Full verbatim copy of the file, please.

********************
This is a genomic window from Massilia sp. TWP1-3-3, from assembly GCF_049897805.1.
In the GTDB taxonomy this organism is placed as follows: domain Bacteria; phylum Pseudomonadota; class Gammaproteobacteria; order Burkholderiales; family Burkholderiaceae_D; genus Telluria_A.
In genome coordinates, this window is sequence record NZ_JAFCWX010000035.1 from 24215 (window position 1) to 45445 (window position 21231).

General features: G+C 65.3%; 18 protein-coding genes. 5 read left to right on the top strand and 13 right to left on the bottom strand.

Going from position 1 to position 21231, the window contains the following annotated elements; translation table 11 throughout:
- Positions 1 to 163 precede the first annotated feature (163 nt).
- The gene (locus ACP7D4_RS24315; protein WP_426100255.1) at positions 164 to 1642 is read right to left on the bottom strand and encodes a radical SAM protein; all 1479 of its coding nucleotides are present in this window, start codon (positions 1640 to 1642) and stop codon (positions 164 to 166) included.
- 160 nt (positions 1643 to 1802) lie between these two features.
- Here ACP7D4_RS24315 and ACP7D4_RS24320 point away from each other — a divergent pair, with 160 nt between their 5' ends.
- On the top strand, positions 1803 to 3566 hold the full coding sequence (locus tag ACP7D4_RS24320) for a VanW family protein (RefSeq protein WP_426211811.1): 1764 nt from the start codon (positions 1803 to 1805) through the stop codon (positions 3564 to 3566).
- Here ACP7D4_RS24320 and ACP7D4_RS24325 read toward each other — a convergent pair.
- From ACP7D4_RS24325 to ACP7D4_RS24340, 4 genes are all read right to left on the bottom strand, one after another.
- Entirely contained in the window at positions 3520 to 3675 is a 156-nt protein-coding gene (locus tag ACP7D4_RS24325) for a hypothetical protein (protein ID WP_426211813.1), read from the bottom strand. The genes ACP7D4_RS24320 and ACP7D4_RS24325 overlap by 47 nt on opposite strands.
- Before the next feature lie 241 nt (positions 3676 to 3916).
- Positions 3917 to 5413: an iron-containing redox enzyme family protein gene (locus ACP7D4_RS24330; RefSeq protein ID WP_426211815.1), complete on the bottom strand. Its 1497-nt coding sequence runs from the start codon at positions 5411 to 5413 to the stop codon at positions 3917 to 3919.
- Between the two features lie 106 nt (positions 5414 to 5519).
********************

This is a genomic window from Massilia sp. TWP1-3-3, from assembly GCF_049897805.1.
In the GTDB taxonomy this organism is placed as follows: domain Bacteria; phylum Pseudomonadota; class Gammaproteobacteria; order Burkholderiales; family Burkholderiaceae_D; genus Telluria_A.
In genome coordinates, this window is sequence record NZ_JAFCWX010000035.1 from 24215 (window position 1) to 45445 (window position 21231).

General features: G+C 65.3%; 18 protein-coding genes. 5 read left to right on the top strand and 13 right to left on the bottom strand.

Going from position 1 to position 21231, the window contains the following annotated elements; translation table 11 throughout:
- Positions 1 to 163 precede the first annotated feature (163 nt).
- The gene (locus ACP7D4_RS24315; protein WP_426100255.1) at positions 164 to 1642 is read right to left on the bottom strand and encodes a radical SAM protein; all 1479 of its coding nucleotides are present in this window, start codon (positions 1640 to 1642) and stop codon (positions 164 to 166) included.
- 160 nt (positions 1643 to 1802) lie between these two features.
- Here ACP7D4_RS24315 and ACP7D4_RS24320 point away from each other — a divergent pair, with 160 nt between their 5' ends.
- On the top strand, positions 1803 to 3566 hold the full coding sequence (locus tag ACP7D4_RS24320) for a VanW family protein (RefSeq protein WP_426211811.1): 1764 nt from the start codon (positions 1803 to 1805) through the stop codon (positions 3564 to 3566).
- Here ACP7D4_RS24320 and ACP7D4_RS24325 read toward each other — a convergent pair.
- From ACP7D4_RS24325 to ACP7D4_RS24340, 4 genes are all read right to left on the bottom strand, one after another.
- Entirely contained in the window at positions 3520 to 3675 is a 156-nt protein-coding gene (locus tag ACP7D4_RS24325) for a hypothetical protein (protein ID WP_426211813.1), read from the bottom strand. The genes ACP7D4_RS24320 and ACP7D4_RS24325 overlap by 47 nt on opposite strands.
- Before the next feature lie 241 nt (positions 3676 to 3916).
- Positions 3917 to 5413: an iron-containing redox enzyme family protein gene (locus ACP7D4_RS24330; RefSeq protein ID WP_426211815.1), complete on the bottom strand. Its 1497-nt coding sequence runs from the start codon at positions 5411 to 5413 to the stop codon at positions 3917 to 3919.
- Between the two features lie 106 nt (positions 5414 to 5519).